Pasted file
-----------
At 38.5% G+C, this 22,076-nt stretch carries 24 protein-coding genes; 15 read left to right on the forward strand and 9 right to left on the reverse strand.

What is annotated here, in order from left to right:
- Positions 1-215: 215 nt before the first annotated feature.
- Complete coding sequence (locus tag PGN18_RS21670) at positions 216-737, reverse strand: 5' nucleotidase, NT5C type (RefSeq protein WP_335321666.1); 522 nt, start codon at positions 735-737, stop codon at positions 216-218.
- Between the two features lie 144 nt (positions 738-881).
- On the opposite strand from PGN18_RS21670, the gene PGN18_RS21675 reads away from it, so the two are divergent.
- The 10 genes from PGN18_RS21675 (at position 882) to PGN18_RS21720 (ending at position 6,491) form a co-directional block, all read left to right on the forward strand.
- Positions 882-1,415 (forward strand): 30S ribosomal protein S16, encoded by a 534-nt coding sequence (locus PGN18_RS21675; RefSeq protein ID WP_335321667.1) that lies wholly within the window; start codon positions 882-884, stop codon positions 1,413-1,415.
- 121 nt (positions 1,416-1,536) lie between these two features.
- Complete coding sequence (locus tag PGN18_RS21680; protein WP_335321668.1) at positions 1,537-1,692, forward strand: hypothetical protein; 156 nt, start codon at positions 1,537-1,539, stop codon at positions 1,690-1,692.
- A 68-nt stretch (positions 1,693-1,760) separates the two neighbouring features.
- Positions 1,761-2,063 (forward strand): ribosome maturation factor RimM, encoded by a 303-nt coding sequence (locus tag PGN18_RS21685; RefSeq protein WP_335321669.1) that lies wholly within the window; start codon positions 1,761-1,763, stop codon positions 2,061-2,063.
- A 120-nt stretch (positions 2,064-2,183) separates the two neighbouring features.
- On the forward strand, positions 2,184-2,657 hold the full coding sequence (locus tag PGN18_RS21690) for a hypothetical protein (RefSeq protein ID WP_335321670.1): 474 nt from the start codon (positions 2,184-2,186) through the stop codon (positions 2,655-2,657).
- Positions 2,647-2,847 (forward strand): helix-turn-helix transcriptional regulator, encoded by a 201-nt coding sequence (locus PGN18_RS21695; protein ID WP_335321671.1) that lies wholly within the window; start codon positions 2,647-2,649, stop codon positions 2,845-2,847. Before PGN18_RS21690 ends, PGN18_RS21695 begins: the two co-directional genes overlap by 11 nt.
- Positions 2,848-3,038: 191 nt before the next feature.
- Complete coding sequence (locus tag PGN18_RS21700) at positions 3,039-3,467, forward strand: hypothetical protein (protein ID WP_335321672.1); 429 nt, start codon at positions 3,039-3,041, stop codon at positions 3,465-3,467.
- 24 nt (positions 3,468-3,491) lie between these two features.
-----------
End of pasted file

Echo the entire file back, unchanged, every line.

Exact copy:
At 38.5% G+C, this 22,076-nt stretch carries 24 protein-coding genes; 15 read left to right on the forward strand and 9 right to left on the reverse strand.

What is annotated here, in order from left to right:
- Positions 1-215: 215 nt before the first annotated feature.
- Complete coding sequence (locus tag PGN18_RS21670) at positions 216-737, reverse strand: 5' nucleotidase, NT5C type (RefSeq protein WP_335321666.1); 522 nt, start codon at positions 735-737, stop codon at positions 216-218.
- Between the two features lie 144 nt (positions 738-881).
- On the opposite strand from PGN18_RS21670, the gene PGN18_RS21675 reads away from it, so the two are divergent.
- The 10 genes from PGN18_RS21675 (at position 882) to PGN18_RS21720 (ending at position 6,491) form a co-directional block, all read left to right on the forward strand.
- Positions 882-1,415 (forward strand): 30S ribosomal protein S16, encoded by a 534-nt coding sequence (locus PGN18_RS21675; RefSeq protein ID WP_335321667.1) that lies wholly within the window; start codon positions 882-884, stop codon positions 1,413-1,415.
- 121 nt (positions 1,416-1,536) lie between these two features.
- Complete coding sequence (locus tag PGN18_RS21680; protein WP_335321668.1) at positions 1,537-1,692, forward strand: hypothetical protein; 156 nt, start codon at positions 1,537-1,539, stop codon at positions 1,690-1,692.
- A 68-nt stretch (positions 1,693-1,760) separates the two neighbouring features.
- Positions 1,761-2,063 (forward strand): ribosome maturation factor RimM, encoded by a 303-nt coding sequence (locus tag PGN18_RS21685; RefSeq protein WP_335321669.1) that lies wholly within the window; start codon positions 1,761-1,763, stop codon positions 2,061-2,063.
- A 120-nt stretch (positions 2,064-2,183) separates the two neighbouring features.
- On the forward strand, positions 2,184-2,657 hold the full coding sequence (locus tag PGN18_RS21690) for a hypothetical protein (RefSeq protein ID WP_335321670.1): 474 nt from the start codon (positions 2,184-2,186) through the stop codon (positions 2,655-2,657).
- Positions 2,647-2,847 (forward strand): helix-turn-helix transcriptional regulator, encoded by a 201-nt coding sequence (locus PGN18_RS21695; protein ID WP_335321671.1) that lies wholly within the window; start codon positions 2,647-2,649, stop codon positions 2,845-2,847. Before PGN18_RS21690 ends, PGN18_RS21695 begins: the two co-directional genes overlap by 11 nt.
- Positions 2,848-3,038: 191 nt before the next feature.
- Complete coding sequence (locus tag PGN18_RS21700) at positions 3,039-3,467, forward strand: hypothetical protein (protein ID WP_335321672.1); 429 nt, start codon at positions 3,039-3,041, stop codon at positions 3,465-3,467.
- 24 nt (positions 3,468-3,491) lie between these two features.